Pennsylvania Lottery may be first to benefit from state's gambling expansion law
There's not an app for that just yet, but players may be able to take a bet on the Pennsylvania Lottery online soon.
The 45-year-old state lottery is poised to be first to claim the fruits of the massive gambling expansion state lawmakers approved last year.
A lottery spokesman said "iLottery" games that can be played online or on a mobile device likely will hit the market this spring.
That's well before Pennsylvania casinos are likely to be able to tap provisions of the law that allow them to offer online gambling to state residents.
"We're just talking with the (casino) companies that would be involved in online gaming and what's being offered," said Doug Harbach, spokesman for the Gaming Control Board. "We have to put together regulations that will guide not only the games themselves, but also the licensing."
He said there is no timeframe for the regulatory process.
The General Assembly approved the massive gambling expansion in the fall in an effort to generate revenue to fill a growing state budget deficit.
Online casino and lottery sales were among several provisions of the law that included provisions permitting satellite casinos, truck stop gambling, fantasy sports and sports betting and airport betting.
The vast majority of new gambling revenue will be funneled to the state's general fund.
But new lottery proceeds will go directly to the lottery, which underwrites tax and rent rebates as well as prescription drug subsidies and other benefits to eligible senior citizens.
A state Revenue Department spokesman said the provision that permits online lottery sales adds a much-needed market for the 46-year-old state lottery, which has funneled more than $1 billion a year for the last six years to programs designed to serve older Pennsylvanians.
Like the retail world, where Amazon changed consumer shopping habits, the gambling world has been affected by consumers' preferences for digital options.
"Consumer tastes are changing, which is why the Lottery must modernize its 45-year-old business model," spokesman Jeffrey A. Johnson said in an email. "We are facing growing competition from other forms of entertainment and must act to increase our market share, because older Pennsylvanians are relying on our support for vital benefit programs."
Indeed, records show state lottery sales slipped about 3 percent last year after a 35 percent increase in sales between 2010 and 2016.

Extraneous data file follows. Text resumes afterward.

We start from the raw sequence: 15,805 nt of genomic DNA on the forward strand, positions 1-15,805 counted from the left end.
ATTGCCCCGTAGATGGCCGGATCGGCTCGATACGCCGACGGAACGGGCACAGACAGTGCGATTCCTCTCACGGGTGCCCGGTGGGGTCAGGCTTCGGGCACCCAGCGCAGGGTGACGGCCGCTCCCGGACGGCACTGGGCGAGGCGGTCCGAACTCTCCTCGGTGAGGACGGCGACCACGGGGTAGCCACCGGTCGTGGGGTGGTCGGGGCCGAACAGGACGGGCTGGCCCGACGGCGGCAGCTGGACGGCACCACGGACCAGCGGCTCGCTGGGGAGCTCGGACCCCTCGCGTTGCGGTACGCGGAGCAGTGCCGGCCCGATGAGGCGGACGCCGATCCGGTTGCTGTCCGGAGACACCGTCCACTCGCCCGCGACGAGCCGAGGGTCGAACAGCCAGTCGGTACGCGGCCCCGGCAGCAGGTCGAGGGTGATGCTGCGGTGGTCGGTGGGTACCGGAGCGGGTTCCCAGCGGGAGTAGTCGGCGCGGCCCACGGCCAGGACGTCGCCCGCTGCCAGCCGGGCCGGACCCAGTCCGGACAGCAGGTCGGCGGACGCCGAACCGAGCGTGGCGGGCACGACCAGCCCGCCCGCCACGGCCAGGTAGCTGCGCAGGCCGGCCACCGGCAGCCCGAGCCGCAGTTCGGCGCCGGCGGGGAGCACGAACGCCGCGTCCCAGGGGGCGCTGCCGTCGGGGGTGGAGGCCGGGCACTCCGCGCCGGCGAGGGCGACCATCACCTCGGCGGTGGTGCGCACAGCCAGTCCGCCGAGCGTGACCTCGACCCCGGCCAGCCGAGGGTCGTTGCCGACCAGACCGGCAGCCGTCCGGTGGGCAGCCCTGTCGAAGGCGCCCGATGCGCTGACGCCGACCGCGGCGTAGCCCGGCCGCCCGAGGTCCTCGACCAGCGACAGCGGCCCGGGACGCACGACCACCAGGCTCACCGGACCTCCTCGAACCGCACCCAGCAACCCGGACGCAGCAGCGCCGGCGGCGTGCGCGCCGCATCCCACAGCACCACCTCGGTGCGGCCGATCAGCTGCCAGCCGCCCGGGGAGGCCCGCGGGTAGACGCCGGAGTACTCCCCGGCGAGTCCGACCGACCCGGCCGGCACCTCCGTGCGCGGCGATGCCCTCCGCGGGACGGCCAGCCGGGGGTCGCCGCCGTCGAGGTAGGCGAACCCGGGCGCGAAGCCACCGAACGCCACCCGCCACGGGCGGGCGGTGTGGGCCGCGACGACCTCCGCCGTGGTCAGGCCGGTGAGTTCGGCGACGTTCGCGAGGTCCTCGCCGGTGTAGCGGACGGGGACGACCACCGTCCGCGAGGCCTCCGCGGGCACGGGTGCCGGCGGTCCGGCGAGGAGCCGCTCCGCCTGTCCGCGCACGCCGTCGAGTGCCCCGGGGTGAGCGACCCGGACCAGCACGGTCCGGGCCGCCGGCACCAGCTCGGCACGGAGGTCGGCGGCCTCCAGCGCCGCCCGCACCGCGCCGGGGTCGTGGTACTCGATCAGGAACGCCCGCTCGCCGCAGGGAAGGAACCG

Johnson said iLottery games also will be available on monitor-based games, including keno and virtual sports.
Greensburg News owner Al Lydic can't wait for the new games.
"The lottery is going to put three monitors on the wall here, and people will be able to play keno and sports betting. I'll have a mini casino," the newsstand owner said, as he did a brisk business in Mega Millions and Powerball ticket sales Friday afternoon.
Lottery officials believe the new games will add to the take rather than diminish revenues from traditional games.
"Over the first five years, we predict these new categories could generate up to $250 million in new profits to support benefits for older adults," Johnson wrote. "Traditional games will remain our bread and butter, but it's simply time to start giving our players new options."
Officials have yet to decide which games will be for sale online.
Pennsylvania won't exactly be breaking new ground.
According to the North American Association of State and Provincial Lotteries, all of the Canadian lotteries and various games in Illinois, Michigan, Georgia, Kentucky, North Dakota and North Carolina are available online within state borders to players of legal age.
The Illinois Lottery, which pioneered online sales in 2012 and limited such sales to Powerball, Mega Millions and Lotto, pulled in $19.7 million in online sales last year, according to a trade magazine.
And Michigan, which saw total lottery sales increase 7 percent last year, reported more than $90 million in online sales.
Debra Erdley is a Tribune-Review staff writer. Reach her at 412-320-7996, firstname.lastname@example.org or via Twitter @deberdley_trib.